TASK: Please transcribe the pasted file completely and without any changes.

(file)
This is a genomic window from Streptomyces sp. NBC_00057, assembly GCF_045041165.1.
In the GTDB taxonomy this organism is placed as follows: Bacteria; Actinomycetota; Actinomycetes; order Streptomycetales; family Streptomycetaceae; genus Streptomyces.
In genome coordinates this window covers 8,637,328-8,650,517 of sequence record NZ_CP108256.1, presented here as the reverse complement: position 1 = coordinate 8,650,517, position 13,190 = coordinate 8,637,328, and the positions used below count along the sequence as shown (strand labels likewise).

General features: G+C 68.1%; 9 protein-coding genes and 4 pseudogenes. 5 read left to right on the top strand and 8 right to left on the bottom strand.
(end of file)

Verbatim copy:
This is a genomic window from Streptomyces sp. NBC_00057, assembly GCF_045041165.1.
In the GTDB taxonomy this organism is placed as follows: Bacteria; Actinomycetota; Actinomycetes; order Streptomycetales; family Streptomycetaceae; genus Streptomyces.
In genome coordinates this window covers 8,637,328-8,650,517 of sequence record NZ_CP108256.1, presented here as the reverse complement: position 1 = coordinate 8,650,517, position 13,190 = coordinate 8,637,328, and the positions used below count along the sequence as shown (strand labels likewise).

General features: G+C 68.1%; 9 protein-coding genes and 4 pseudogenes. 5 read left to right on the top strand and 8 right to left on the bottom strand.